Restrict Administrative Privileges

Attackers usually target administrative accounts and credentials to gain privileged access to systems. Privileged accounts should not be used to read email, access online services, or download data from online sites. Credentials must be validated every time privileged access is requested on a system or application.

The privileges should be granted based on the user’s needs and job requirements. Also, regularly revalidate the need for specific levels of security clearance and privileges. Controlling access ensures that only the right individual can access and use secured services and data.

Multi-Factor Authentication

Multi-factor authentication (MFA) is a method of authenticating access credentials that requires two or more pieces of evidence (factors) to prove identity and privilege. Ideally, the first level of authentication is usually an alphanumeric password or code; the next level can include biometrics, one-time passwords, PIN, voice call, SMS, or email verification.

MFA provides an extra level of access security with every factor. Such a thorough authentication process is ideal when dealing with sensitive data and remote access.

Patch Operating System

Patching the operating system is similar to application patching, and equally as important security-wise. Install the latest operating systems on your workstations, servers, and IT equipment. Also, ensure that you install OS patches as soon as the vendor discovers and announces an exploitable vulnerability in an older version of the system software.

Do not use OS versions that are not supported by the vendor. Such versions are not considered for updates and patches, and the vendor is not responsible for any security-compromising flaws.

Data Recovery and System Availability

Data and resource availability is a big part of cybersecurity, and so is data and system integrity. The Essential Eight strategy caters to data availability as well as secure storage and access to information.

Daily Backups

Regular backups are essential in ensuring data availability even after catastrophic failure or hardware and software resources, for instance, after a natural disaster. Back up your data on a daily basis, regardless of the volume and data generation rate. Backups should be stored offline or online in no-writable formats. Also, test data recovery and restoration systems frequently to ensure that they work properly, especially after changing or updating the IT infrastructure.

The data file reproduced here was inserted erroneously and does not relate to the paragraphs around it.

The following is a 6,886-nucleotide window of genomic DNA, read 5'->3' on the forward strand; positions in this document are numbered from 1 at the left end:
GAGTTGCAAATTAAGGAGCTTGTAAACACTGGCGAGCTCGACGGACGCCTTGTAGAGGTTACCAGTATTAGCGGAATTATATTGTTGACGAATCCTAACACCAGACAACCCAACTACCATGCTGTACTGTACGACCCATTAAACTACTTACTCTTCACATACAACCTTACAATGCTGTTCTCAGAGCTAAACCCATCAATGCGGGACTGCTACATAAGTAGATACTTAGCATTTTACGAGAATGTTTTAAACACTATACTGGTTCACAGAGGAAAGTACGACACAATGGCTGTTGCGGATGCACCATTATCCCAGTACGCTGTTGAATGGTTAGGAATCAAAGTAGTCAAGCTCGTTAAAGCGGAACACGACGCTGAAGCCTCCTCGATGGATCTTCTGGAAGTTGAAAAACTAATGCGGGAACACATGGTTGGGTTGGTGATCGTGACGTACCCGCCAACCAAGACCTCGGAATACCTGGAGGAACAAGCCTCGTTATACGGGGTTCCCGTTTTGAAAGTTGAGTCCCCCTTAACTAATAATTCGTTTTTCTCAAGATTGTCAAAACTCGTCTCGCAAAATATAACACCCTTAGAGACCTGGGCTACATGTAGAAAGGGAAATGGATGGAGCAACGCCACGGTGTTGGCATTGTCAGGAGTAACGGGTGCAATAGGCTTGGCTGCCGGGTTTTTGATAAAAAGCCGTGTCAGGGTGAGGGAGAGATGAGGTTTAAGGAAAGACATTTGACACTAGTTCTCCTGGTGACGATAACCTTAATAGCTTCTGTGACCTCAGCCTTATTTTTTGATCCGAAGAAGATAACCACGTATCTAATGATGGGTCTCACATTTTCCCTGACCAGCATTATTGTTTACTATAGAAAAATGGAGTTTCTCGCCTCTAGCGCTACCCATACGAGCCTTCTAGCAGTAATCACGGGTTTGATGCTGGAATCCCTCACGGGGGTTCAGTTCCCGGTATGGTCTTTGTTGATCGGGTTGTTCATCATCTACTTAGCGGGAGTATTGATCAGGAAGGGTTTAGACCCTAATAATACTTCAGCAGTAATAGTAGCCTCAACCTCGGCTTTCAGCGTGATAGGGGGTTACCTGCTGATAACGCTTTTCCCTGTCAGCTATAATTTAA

Maturity Levels

The ACSC defines four distinct maturity levels that determine an organisation’s preparedness to deal with cybersecurity threats using the Essential Eight. The levels are:

  • Level 0: Limited or no implementation of the Essential Eight strategies.
  • Level 1: Partially implement the Essential Eight strategies.
  • Level 2: Mostly implement the Essential Eight strategies.
  • Level 3: Fully implement the Essential Eight strategies.

Maturity level three and above should be your aim – meeting this grade this means that you’ve also implemented other additional strategies. You will, of course, have to run a cybersecurity audit to determine your maturity level.

Bottom Line

The Essential Eight system is a tried and true cybersecurity strategy recommended by the ASD. Although it was originally developed to protect government agencies from cyber threats, it is still ideal for the private sector and suits many organisational structures.

There is no single solution to cybersecurity; it should be a combination of efforts and mitigation strategies. The Essential Eight system gives you a realistic target for your cybersecurity goals and provides a well-structured, easy-to-follow path towards achieving them.

The cost of falling victim to cyber-attacks goes beyond the monitory value. A cyber-attack can ruin your brand’s reputation and run you out of business altogether. In fact, many businesses never recover from data breaches; 60% of SMEs and small companies don’t last six months in business after a cyber-attack.

Cybersecurity should be a high priority in safeguarding your organisation’s future. Don’t make any compromises when it comes to data and systems security – you simply can’t afford to.